Our reported homegenius adjusted gross profit for the second quarter of 2021 was $11.7 million compared to $8.5 million for the first quarter of 2021, and $9.4 million for the second quarter of 2020. A reconciliation of these items can be found on Exhibit G. The increase in homegenius revenue in the second quarter of 2021 compared to the second quarter of 2020 was primarily driven by growth within our title business, which saw a 74% increase in total revenue year-over-year. Closed orders in our title business, which are a key driver of revenue, increased approximately 68% year-over-year to approximately 12,000 for the second quarter of 2021.
As noted on slide 22 and as discussed in our recent real estate Investor Day, we expect to see continued growth in closed title orders, as well as our total Homegenius segment revenue.
We will continue to offer guidance and our progress towards these targets and thus far, we are pleased with our progress.
Our investment income this quarter of $36 million was down 5% from the prior quarter and 6% from the same quarter prior year, due to lower investment yields, which were partially offset by additional investment balances from underwriting cash flow. At quarter end, the investment portfolio duration was approximately 4.5 years unchanged from the prior quarter.
Moving now to our loss provision and credit quality.
As noted on slide 13, the mortgage provision for losses for the second quarter of 2021 was $3.3 million, a decrease compared to $45.9 million in the first quarter of 2021 and $304 million in the second quarter of 2020.
As shown on slide 14, we had approximately 8,000 new defaults in the second quarter of 2021, compared to approximately 12,000 in the first quarter of 2021 and approximately 63,000 in the second quarter of 2020. Also, as noted on slide 13, the provision for losses for the second quarter 2021, includes a positive development on prior defaults of $31 million. This positive development was driven by a 50 basis point reduction in default to claim rate assumptions on our defaults from April 2020 to December 2020, primarily as a result of more favorable trends in cures than originally estimated.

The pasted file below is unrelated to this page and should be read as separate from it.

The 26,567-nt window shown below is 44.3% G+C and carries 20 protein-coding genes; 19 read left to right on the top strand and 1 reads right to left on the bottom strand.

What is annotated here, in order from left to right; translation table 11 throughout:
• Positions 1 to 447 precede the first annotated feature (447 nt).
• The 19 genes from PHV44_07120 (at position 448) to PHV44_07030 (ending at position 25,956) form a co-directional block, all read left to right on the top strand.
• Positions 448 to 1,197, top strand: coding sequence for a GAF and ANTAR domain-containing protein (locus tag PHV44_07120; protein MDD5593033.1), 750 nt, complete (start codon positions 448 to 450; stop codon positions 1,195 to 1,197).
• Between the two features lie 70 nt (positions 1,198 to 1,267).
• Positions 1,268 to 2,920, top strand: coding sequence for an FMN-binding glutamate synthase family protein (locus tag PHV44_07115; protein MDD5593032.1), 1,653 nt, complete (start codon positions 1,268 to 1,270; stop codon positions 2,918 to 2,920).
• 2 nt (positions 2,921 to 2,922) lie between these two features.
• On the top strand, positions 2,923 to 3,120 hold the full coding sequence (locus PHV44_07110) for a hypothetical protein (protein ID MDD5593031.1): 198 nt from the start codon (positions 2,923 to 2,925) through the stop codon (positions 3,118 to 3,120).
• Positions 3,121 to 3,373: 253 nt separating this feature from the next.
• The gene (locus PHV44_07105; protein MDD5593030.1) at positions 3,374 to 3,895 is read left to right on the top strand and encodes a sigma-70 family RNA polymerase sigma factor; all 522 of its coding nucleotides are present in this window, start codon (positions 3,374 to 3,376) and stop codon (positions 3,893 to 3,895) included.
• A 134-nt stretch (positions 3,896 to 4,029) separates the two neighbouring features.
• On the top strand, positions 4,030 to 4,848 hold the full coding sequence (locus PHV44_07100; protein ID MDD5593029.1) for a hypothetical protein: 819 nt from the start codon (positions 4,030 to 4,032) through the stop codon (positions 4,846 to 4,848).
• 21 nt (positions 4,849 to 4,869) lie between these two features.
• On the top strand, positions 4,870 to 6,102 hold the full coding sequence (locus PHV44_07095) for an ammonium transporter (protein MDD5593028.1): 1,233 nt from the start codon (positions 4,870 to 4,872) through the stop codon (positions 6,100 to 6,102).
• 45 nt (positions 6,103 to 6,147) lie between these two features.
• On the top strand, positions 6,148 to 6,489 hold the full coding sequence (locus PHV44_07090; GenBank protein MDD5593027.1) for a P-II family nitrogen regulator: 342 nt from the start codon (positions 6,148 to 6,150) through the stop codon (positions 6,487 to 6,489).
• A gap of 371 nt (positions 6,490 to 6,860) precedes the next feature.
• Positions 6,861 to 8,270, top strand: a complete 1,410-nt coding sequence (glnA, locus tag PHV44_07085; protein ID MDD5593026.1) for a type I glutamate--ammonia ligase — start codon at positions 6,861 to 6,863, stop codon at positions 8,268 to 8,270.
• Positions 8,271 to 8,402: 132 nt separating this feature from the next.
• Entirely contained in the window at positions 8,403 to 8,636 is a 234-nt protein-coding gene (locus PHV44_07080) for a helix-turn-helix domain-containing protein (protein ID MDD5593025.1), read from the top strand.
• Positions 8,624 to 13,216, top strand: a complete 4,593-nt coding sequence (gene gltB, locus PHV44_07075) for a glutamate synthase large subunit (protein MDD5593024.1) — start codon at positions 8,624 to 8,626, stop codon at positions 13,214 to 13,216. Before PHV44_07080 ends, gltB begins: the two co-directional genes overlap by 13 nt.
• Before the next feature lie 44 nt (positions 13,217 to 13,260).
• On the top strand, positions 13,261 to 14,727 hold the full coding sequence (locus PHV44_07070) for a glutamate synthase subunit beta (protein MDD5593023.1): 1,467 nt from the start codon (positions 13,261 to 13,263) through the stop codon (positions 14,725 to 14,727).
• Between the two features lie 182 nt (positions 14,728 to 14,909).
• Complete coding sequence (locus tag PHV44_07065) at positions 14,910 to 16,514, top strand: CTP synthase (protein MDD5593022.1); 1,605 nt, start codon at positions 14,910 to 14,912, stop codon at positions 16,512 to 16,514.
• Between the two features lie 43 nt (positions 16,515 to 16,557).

We also maintained the default to claim rate assumption on new defaults at 8.0% for the second quarter of 2021.
As shown on slide 16, approximately 58% of new defaults in the second quarter and approximately 71% of all defaults were reported to be in a COVID-related forbearance program as of June 30, 2021.
We have continued to share additional information on forbearance program mechanics related to these loans on webcast slide 16. These forbearance programs are positive for our industry and for homeowners, as they are intended to keep people in their homes through what is expected to be a temporary economic disruption. I will also note that over 95% of our defaulted loans are estimated to have at least 10% homeowners' equity and over 65% have at least 20% homeowners' equity, using an indexed-based valuation estimate. This factor, along with improving overall economic indicators such as favorable cure trends, home price appreciation, lower unemployment, governmental support and ongoing forbearance programs, help make us cautiously optimistic about the ultimate claim levels and contributed to our decision to reduce the default to claim rate assumptions on certain prior period defaults, first reported in 2020, as well as to maintain the default to claim rate at 8% for our new defaults. It is important to remember that, our reserve estimate is based upon the best available information we have at the time, which includes both external economic metrics, and the outcomes of our own proprietary models.